Who is Responsible for Solidity of Bulk Cargoes?

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The Association of Bulk Terminal Operators (ABTO) has warned that cargo liquefaction  is also an issue which bulk terminals need to pay attention to.  It is to be noted that this an issue commonly associated with the seaborne transportation of unprocessed mineral ores and concentrates.

ABTO chief executive Ian Adams,while speaking at the ICHCA ISP76 panel meeting in London last week, said that the liquefaction of bulk commodities is a serious issue which can and should be managed effectively shoreside.  However, allowing ship’s crews access to stockpiles to assess solid bulk commodities such as Bauxite and nickel ore is not the answer in view of the fact that stockpiles have been known to collapse.  Tests should only be carried out when the cargo has been moved for loading onto the vessel.

At the 3rd session of IMO’s Sub-Committee on Carriage of Cargoes and Containers (CCC), it was agreed to draft used IMSBC amendments classifying coal as a Group A&B cargo and to push through amendments specifying that the “shipper shall be responsible for ensuring that a test to determine the TML… and that the shipper shall be responsible for ensuring the sampling and testing  for moisture content”

Adams told ICHCA members, while referring to the on-going amendments to the International Maritime Solid Bulk Cargoes (IMSBC) Code that there has been a significant amount of time at IMO debating the IMSBC Code and exploring the use of a modified Proctor/Fagerburg test for coal as a viable way of detecting and preventing cargo liquefaction.  Australia, Brazil and China have done a tremendous amount of research into the test methodology and we are now nearing the point of conclusion.

This test procedure details the laboratory determination of Transportable Moisture Limit (TML) for coals up to a nominal top size of 50mm.  The procedure is based on a modification of the Proctor/Fagerberg test involving testing of a coal sample of up 170kg. While the IMSBC Code applies primarily to the seaborne carriage of cargoes, Adams said there is a “definite crossover”, but bulk terminal operators are often left behind during the regulatory decision-making process which, given that five billion tonnes of bulk commodities are transported annually, needs to change.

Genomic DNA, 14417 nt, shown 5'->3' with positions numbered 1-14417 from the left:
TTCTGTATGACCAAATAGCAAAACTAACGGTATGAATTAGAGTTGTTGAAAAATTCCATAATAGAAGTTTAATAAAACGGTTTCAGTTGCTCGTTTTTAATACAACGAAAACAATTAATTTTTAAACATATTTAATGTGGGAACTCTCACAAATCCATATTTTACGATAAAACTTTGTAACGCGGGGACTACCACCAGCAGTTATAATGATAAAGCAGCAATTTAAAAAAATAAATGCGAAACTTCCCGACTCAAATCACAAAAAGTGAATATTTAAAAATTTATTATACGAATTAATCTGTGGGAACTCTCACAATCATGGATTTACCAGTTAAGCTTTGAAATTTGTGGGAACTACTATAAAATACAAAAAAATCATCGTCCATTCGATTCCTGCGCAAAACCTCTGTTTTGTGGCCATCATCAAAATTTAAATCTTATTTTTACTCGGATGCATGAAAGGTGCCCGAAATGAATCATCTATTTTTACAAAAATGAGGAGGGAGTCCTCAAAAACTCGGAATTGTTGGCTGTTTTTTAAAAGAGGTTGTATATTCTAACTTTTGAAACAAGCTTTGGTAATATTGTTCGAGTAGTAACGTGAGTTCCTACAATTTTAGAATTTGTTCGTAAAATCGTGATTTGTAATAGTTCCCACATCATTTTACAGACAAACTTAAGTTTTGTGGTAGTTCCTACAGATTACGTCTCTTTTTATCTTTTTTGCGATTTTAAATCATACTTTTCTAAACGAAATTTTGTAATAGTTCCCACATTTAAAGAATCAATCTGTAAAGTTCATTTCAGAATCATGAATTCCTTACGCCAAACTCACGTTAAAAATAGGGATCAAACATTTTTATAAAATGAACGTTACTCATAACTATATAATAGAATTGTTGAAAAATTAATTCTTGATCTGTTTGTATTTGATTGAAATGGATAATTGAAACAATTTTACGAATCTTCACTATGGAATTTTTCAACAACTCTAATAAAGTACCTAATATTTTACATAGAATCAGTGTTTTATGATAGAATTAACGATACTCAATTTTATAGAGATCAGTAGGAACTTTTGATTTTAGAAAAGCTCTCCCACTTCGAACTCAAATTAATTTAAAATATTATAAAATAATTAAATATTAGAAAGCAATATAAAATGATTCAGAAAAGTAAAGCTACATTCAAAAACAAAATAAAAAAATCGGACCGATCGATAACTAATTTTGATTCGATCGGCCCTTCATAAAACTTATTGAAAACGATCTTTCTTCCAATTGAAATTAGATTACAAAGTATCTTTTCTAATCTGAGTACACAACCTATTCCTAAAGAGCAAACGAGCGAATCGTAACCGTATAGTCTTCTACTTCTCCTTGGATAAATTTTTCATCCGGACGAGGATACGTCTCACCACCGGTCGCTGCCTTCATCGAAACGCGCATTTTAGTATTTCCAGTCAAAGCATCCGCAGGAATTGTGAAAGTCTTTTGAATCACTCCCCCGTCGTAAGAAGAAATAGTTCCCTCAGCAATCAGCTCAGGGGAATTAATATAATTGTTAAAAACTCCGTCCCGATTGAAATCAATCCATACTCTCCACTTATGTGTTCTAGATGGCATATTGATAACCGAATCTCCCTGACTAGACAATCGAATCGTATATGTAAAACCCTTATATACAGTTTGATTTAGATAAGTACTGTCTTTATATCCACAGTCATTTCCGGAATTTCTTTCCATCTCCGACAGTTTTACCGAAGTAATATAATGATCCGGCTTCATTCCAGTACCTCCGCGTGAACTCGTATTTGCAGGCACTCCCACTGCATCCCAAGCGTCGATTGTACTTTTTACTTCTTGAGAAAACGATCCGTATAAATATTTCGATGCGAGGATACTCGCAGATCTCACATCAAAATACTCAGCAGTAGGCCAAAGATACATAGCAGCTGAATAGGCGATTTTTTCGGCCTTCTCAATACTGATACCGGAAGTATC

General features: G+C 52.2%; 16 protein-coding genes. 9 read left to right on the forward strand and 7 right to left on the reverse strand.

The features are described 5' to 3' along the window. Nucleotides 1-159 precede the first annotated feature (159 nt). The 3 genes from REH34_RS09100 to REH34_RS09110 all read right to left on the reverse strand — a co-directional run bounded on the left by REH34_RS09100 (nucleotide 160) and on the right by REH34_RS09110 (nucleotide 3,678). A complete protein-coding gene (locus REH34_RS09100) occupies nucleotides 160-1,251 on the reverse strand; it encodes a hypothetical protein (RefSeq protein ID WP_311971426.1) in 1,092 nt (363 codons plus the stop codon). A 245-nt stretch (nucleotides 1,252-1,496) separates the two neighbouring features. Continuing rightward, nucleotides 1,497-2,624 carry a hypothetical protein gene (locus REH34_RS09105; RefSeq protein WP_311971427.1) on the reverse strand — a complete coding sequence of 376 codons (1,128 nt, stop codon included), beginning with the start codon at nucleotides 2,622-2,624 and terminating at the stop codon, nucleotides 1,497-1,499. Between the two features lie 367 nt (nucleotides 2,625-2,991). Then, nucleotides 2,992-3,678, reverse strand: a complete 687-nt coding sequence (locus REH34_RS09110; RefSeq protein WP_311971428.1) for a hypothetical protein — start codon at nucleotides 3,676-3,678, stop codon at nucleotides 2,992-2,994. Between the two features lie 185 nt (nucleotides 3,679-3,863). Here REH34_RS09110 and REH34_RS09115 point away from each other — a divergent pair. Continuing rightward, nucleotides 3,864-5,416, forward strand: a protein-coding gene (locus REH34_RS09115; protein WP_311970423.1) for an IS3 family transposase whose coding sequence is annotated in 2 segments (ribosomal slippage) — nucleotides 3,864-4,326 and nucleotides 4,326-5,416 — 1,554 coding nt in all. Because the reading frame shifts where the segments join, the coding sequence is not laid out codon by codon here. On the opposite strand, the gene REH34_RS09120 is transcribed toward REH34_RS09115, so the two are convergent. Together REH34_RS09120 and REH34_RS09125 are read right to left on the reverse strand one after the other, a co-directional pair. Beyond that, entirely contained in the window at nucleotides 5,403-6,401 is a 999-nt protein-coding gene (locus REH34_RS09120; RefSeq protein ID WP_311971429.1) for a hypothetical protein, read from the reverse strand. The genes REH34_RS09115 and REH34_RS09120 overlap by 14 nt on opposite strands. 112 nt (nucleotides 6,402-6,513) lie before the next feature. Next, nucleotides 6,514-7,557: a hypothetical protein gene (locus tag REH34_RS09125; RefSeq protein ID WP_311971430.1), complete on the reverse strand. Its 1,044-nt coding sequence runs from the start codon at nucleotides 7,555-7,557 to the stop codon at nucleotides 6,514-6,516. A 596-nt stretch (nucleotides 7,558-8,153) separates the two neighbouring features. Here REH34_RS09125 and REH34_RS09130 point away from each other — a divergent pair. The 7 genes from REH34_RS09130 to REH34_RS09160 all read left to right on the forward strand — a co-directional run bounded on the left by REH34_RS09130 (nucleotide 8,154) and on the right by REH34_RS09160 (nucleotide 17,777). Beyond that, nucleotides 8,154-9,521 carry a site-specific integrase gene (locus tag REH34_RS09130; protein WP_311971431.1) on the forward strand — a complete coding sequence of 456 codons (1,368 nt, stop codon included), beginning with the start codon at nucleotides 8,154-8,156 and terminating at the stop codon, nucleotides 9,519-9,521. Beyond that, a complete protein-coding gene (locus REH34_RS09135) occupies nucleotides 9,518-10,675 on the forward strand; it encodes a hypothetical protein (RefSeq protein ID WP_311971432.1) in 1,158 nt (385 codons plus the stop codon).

He said that there has to be greater representation at IMO.  Liquefaction remains a serious concern for all sectors of industry but there is no international legislation governing the storage, segregation, handling and monitoring of such cargoes at the terminal – only guidelines.

While turning to the issue of HME classification (cargoes harmful to the marine environment under Marpol Annex V), Adams pointed out that there is no definitive list of HME cargoes, and in his opinion, quite rightly so.  He said that it remains the responsibility of the shipper to declare whether a cargo is HME and to source the necessary cargo residue and wash-water reception facilities.

The certification of HME cargoes was also considered problematic, with ICHCA members commenting on a perceived increase in the number of falsified Transportable Moisture Limit (TML) Certificates.  This, many agreed was due to the lack of mandatory procedures for carrying out TML tests and full depth sampling of stockpiles, which ports will restrict for obvious safety reasons.

Richard Brough, O.B.E., Technical Adviser to ICHCA, said that the tragic loss of the Bulk Jupiter, which sank off the coast of Vung Tau, Vietnam, in 2015 carrying a 46,000t cargo of bauxite, highlighted the need for all those involved in the supply chain to take responsibility in assessing the solidity of bulk cargoes.  But it should not take a tragic event like this to be the harbinger of much-needed change.

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Source: Association of Bulk Terminal Operators

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